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J Mol Biol. 2011 Jan 7;405(1):185-200. doi: 10.1016/j.jmb.2010.10.029. Epub 2010 Oct 26.

Evolution of I-SceI homing endonucleases with increased DNA recognition site specificity.

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  • 1Department of Biochemistry, Purdue University, West Lafayette, IN 47907, USA.


Elucidating how homing endonucleases undergo changes in recognition site specificity will facilitate efforts to engineer proteins for gene therapy applications. I-SceI is a monomeric homing endonuclease that recognizes and cleaves within an 18-bp target. It tolerates limited degeneracy in its target sequence, including substitution of a C:G(+4) base pair for the wild-type A:T(+4) base pair. Libraries encoding randomized amino acids at I-SceI residue positions that contact or are proximal to A:T(+4) were used in conjunction with a bacterial one-hybrid system to select I-SceI derivatives that bind to recognition sites containing either the A:T(+4) or the C:G(+4) base pairs. As expected, isolates encoding wild-type residues at the randomized positions were selected using either target sequence. All I-SceI proteins isolated using the C:G(+4) recognition site included small side-chain substitutions at G100 and either contained (K86R/G100T, K86R/G100S and K86R/G100C) or lacked (G100A, G100T) a K86R substitution. Interestingly, the binding affinities of the selected variants for the wild-type A:T(+4) target are 4- to 11-fold lower than that of wild-type I-SceI, whereas those for the C:G(+4) target are similar. The increased specificity of the mutant proteins is also evident in binding experiments in vivo. These differences in binding affinities account for the observed ∼36-fold difference in target preference between the K86R/G100T and wild-type proteins in DNA cleavage assays. An X-ray crystal structure of the K86R/G100T mutant protein bound to a DNA duplex containing the C:G(+4) substitution suggests how sequence specificity of a homing enzyme can increase. This biochemical and structural analysis defines one pathway by which site specificity is augmented for a homing endonuclease.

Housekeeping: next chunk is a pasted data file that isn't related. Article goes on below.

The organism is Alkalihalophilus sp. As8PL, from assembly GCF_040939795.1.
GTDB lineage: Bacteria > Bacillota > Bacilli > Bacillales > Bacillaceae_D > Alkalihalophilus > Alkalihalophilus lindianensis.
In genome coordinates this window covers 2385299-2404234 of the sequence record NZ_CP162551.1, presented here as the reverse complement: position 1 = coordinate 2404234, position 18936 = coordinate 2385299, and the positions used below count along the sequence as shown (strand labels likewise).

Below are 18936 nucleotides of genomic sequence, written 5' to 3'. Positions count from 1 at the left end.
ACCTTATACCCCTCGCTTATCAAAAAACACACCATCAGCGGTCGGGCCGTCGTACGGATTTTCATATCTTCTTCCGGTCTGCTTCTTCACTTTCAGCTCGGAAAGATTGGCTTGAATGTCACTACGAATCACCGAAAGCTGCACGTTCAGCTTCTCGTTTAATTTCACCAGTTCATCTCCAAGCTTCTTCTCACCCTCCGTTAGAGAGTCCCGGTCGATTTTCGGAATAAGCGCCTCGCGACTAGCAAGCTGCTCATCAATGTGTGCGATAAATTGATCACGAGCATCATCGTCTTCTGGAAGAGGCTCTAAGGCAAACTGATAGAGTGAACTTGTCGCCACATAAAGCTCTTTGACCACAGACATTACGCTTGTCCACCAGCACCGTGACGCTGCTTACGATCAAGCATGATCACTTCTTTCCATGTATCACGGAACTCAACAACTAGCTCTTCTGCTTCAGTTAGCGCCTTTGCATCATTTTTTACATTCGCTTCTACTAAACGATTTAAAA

Copyright © 2010 Elsevier Ltd. All rights reserved.

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